Lessons for the church from the Todd Bentley affair

In a comment in response to my question “Why does Todd Bentley inspire such hatred?”, Tim Chesterton has asked

why Todd Bentley inspires so much interest – especially in you.

Along the same lines, in a private comment I received by e-mail a suggestion was made that I am being neither gentle nor wise in focusing so much on Todd.

The second commenter certainly has a good point: it is probably not helping Todd’s restoration to discuss the matter too much or to treat him as a celebrity. And in answer to Tim I wrote:

Tim, I don’t blame you, if you are not interested in Todd. But a lot of people are, as I can tell from my statistics. And many of them are writing a lot of nonsense about him. By contrast, most of my other posts, even on controversial subjects, attract few readers or commenters. I don’t blog to get attention, but I don’t want to bore people by writing posts which no one reads.

I stand by that, but I must also admit that this is only part of the story. Another aspect is that recently I have not been inspired to blog much about anything else.

But there is more than that to it. Some people may think of the Lakeland revival as something inconsequential, last summer’s fad which can and should be forgotten quickly in a new year with its new challenges. But to me Lakeland, and Todd Bentley’s part in it, was something of real significance for God’s purposes for the world, or at least for the western part of it.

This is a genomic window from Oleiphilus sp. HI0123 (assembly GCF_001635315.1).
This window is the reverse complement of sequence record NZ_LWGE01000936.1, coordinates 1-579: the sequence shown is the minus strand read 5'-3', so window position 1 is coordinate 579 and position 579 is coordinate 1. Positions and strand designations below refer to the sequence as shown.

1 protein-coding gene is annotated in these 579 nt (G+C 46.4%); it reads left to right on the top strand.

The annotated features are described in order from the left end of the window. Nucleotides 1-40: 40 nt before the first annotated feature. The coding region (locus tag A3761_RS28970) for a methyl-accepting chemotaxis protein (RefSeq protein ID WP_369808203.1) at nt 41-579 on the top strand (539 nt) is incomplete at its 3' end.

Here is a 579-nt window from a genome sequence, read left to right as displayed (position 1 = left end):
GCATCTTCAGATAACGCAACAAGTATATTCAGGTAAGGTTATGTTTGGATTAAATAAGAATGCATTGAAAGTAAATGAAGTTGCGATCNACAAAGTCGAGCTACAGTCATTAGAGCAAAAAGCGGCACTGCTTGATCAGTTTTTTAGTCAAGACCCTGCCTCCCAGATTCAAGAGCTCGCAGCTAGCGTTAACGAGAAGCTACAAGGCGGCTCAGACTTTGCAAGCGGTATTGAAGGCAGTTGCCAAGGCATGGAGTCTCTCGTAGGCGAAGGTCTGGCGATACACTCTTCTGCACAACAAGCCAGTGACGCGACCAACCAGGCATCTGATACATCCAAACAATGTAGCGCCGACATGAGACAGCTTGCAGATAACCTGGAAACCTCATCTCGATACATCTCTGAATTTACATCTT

So, with apologies to Tim and the other commenter, I will write one more post about Todd, bringing out some lessons for the church from this affair. I won’t promise to write no more about Todd after that, but I will try to keep it to a minimum.

I believe that at Lakeland God was testing his church, at least in the West, to see if it is ready for the next step in his purposes. Here are some things that he wanted to find out:

  • Is the church forgiving, of sins committed by people before they become believers?
  • Is the church accepting, of people who don’t wear the expected clothes, etc?
  • Is the church characterised by grace, or does it legalistically apply Old Testament rules out of context for example about tattoos?
  • Is the church listening to everyone, or only to those of a certain background and age?
  • Is the church teachable, or does it only accept teaching from those who confirm the doctrinal prejudices it already holds?
  • Is the church non-judgmental, or does it reject people quickly because of unsubstantiated allegations against them?
  • And perhaps most importantly, is the church open to the work of God the Holy Spirit, or is it quick to claim that certain manifestations and ministry styles cannot be from him?

Of course God knew what his church was like. But did the church? Did it know that on each of these issues, when brought to its attention in the person and ministry of Todd Bentley, it would to a large extent be found wanting? Yet it was found wanting: Todd’s childhood sins, unconventional clothing, tattoos and youth (but he is as old as Jesus ever was on earth) were presented as disqualifying him from ministry; his teaching was rejected as novel without being given a proper hearing; his recent sins have been exaggerated and considered unforgivable; and his ministry style has been lampooned and rejected as not genuinely from God.